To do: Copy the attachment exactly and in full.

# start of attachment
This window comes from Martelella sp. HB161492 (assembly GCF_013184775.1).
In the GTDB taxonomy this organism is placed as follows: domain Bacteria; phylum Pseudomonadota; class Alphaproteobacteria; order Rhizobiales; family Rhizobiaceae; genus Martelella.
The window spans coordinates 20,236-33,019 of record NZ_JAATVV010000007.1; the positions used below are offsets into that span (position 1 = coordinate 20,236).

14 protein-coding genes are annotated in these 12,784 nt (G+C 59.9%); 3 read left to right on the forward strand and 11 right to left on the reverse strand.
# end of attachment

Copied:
This window comes from Martelella sp. HB161492 (assembly GCF_013184775.1).
In the GTDB taxonomy this organism is placed as follows: domain Bacteria; phylum Pseudomonadota; class Alphaproteobacteria; order Rhizobiales; family Rhizobiaceae; genus Martelella.
The window spans coordinates 20,236-33,019 of record NZ_JAATVV010000007.1; the positions used below are offsets into that span (position 1 = coordinate 20,236).

14 protein-coding genes are annotated in these 12,784 nt (G+C 59.9%); 3 read left to right on the forward strand and 11 right to left on the reverse strand.